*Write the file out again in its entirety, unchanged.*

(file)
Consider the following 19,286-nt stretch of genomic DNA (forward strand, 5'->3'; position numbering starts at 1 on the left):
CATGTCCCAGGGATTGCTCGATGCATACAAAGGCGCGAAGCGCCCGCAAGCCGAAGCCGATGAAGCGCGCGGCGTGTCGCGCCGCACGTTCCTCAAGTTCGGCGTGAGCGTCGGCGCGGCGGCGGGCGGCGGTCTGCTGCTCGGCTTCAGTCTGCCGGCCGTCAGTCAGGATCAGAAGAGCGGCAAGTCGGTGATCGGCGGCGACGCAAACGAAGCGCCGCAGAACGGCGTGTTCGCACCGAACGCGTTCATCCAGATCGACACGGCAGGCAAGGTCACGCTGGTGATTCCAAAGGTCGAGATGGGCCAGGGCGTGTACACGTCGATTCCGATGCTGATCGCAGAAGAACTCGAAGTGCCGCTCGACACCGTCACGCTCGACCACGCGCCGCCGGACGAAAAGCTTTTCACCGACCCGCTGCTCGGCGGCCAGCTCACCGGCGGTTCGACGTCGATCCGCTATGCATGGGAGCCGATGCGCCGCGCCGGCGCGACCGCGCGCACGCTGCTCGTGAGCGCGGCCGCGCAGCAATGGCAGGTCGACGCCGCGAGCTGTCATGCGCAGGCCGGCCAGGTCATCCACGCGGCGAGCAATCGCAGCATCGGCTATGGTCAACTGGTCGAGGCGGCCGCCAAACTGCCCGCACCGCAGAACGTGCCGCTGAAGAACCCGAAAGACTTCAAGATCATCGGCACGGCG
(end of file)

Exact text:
Consider the following 19,286-nt stretch of genomic DNA (forward strand, 5'->3'; position numbering starts at 1 on the left):
CATGTCCCAGGGATTGCTCGATGCATACAAAGGCGCGAAGCGCCCGCAAGCCGAAGCCGATGAAGCGCGCGGCGTGTCGCGCCGCACGTTCCTCAAGTTCGGCGTGAGCGTCGGCGCGGCGGCGGGCGGCGGTCTGCTGCTCGGCTTCAGTCTGCCGGCCGTCAGTCAGGATCAGAAGAGCGGCAAGTCGGTGATCGGCGGCGACGCAAACGAAGCGCCGCAGAACGGCGTGTTCGCACCGAACGCGTTCATCCAGATCGACACGGCAGGCAAGGTCACGCTGGTGATTCCAAAGGTCGAGATGGGCCAGGGCGTGTACACGTCGATTCCGATGCTGATCGCAGAAGAACTCGAAGTGCCGCTCGACACCGTCACGCTCGACCACGCGCCGCCGGACGAAAAGCTTTTCACCGACCCGCTGCTCGGCGGCCAGCTCACCGGCGGTTCGACGTCGATCCGCTATGCATGGGAGCCGATGCGCCGCGCCGGCGCGACCGCGCGCACGCTGCTCGTGAGCGCGGCCGCGCAGCAATGGCAGGTCGACGCCGCGAGCTGTCATGCGCAGGCCGGCCAGGTCATCCACGCGGCGAGCAATCGCAGCATCGGCTATGGTCAACTGGTCGAGGCGGCCGCCAAACTGCCCGCACCGCAGAACGTGCCGCTGAAGAACCCGAAAGACTTCAAGATCATCGGCACGGCG